Spearphishing, or targeted phishing attacks aimed at certain organizations or individuals, are found in 91 percent of targeted attacks, according to Trend Micro's data. And these easy-to-craft techniques that typically easily fool users are becoming the weapon of choice for cyberespionage.

Meanwhile, user education and training in security has been a hotly debated topic. Renowned security and encryption expert Bruce Schneier recently argued that the focus on training users amounts to a distraction for the bigger problem of poor security design.

Even so, the somewhat controversial method of training users with simulated phishing attacks does help teach users not to click, experts say, reducing user susceptibility to phishing by 80 percent or more if run regularly and properly. Wombat competitor PhishMe, for instance, says one of its customers initially experienced a 58 to 65 percent failure rate in the first wave of "attacks," and by the end of that year got that rate down to single digits.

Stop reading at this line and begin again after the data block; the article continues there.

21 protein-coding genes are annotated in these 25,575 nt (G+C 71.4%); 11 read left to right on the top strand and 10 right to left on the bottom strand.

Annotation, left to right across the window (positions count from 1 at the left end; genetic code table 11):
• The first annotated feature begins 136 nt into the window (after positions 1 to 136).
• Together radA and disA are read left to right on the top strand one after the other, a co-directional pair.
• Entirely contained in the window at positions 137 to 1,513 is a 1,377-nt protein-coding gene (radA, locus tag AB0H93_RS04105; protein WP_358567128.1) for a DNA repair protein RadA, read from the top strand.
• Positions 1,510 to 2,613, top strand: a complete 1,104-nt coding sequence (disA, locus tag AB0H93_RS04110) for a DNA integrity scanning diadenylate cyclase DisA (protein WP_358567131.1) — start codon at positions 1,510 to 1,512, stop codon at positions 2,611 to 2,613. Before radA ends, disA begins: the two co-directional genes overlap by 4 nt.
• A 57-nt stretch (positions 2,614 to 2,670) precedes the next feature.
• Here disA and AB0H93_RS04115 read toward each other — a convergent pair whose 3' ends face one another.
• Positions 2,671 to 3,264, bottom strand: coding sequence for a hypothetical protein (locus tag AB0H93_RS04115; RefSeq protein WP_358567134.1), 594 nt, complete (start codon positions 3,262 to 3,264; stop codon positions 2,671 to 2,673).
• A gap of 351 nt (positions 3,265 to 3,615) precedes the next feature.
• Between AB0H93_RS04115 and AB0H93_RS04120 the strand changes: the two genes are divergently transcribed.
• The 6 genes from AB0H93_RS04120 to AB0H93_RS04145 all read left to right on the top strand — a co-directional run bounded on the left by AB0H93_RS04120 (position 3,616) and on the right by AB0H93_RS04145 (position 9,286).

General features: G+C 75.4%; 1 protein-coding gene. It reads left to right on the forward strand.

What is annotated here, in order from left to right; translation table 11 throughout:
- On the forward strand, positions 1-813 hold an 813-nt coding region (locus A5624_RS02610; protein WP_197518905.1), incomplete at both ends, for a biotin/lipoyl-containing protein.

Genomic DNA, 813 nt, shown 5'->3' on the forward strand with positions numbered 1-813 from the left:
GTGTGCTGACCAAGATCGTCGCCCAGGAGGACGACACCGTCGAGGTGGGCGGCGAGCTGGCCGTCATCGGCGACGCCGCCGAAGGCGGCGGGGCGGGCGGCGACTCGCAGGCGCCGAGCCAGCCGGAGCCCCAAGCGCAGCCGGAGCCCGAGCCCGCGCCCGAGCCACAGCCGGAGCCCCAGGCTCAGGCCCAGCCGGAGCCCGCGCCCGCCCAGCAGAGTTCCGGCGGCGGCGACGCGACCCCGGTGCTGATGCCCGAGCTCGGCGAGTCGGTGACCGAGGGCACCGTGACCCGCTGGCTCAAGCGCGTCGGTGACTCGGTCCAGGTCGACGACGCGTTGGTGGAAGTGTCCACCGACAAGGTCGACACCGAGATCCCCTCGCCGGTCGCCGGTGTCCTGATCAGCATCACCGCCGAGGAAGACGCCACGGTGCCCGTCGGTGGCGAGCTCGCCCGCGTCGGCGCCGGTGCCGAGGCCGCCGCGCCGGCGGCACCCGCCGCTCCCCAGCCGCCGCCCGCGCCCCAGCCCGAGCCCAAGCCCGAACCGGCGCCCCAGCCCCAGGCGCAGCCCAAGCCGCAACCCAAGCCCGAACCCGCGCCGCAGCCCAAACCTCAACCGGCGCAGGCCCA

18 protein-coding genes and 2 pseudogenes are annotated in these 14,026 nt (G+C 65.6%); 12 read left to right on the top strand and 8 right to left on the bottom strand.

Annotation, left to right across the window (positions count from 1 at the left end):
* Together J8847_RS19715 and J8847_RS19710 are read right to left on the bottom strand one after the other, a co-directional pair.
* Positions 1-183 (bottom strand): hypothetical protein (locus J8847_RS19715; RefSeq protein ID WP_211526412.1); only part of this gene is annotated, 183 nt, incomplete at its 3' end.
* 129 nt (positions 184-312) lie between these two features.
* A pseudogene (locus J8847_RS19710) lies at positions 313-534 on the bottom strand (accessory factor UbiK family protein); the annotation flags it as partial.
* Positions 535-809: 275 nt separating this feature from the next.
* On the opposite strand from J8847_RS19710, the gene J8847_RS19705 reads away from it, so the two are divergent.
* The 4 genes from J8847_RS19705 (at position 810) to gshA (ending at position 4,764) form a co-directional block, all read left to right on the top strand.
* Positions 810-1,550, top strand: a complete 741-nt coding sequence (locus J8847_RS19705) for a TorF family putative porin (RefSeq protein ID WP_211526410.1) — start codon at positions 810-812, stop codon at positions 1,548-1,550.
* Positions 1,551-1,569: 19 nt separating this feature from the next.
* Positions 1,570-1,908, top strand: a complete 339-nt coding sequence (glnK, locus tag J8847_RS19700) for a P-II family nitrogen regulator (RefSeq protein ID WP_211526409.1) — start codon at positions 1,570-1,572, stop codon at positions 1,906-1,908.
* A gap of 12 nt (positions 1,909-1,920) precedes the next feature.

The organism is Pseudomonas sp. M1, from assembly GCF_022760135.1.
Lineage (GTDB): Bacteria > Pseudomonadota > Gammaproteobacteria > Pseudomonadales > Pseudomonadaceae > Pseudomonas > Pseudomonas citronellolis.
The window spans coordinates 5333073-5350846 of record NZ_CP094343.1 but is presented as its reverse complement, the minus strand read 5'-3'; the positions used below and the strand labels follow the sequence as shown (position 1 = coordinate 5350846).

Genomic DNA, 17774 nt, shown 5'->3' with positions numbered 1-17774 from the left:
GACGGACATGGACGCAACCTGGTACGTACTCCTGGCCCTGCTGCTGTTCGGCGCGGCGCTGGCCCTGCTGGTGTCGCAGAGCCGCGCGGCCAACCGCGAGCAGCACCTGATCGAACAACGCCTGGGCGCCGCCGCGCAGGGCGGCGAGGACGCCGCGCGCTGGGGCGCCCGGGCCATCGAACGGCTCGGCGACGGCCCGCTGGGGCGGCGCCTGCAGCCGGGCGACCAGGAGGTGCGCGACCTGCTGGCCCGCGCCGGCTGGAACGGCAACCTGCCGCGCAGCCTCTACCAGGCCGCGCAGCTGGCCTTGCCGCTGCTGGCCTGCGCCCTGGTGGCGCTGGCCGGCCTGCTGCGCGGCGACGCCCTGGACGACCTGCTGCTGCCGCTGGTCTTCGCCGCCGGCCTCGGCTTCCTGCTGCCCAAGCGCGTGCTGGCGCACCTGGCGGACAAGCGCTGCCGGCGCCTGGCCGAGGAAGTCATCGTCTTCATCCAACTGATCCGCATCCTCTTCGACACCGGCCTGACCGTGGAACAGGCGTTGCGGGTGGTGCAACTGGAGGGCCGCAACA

[Bruce Schneier says training end users on security is a waste of time. But security awareness experts argue there's a whole new generation and approach emerging that better schools users on security behaviors. See Hacking The User Security Awareness And Training Debate.]

A new report published by Wombat Security Technologies this week reveals what Fortune 500 CSOs from the financial, manufacturing, health, and entertainment industries have learned from their own experiences with simulated phishing attack training programs. One of the key elements for it to work is to make the program an ongoing process so users remain vigilant in their email traffic decisions, not just a one-off experiment, the CSOs recommend.

Other tips from CSOs with phishing simulation training experience:

• Get executives from all departments on board
• Determine the baseline of user awareness before launching any simulated phishing campaigns
• Gather metrics on the user reaction data to prioritize training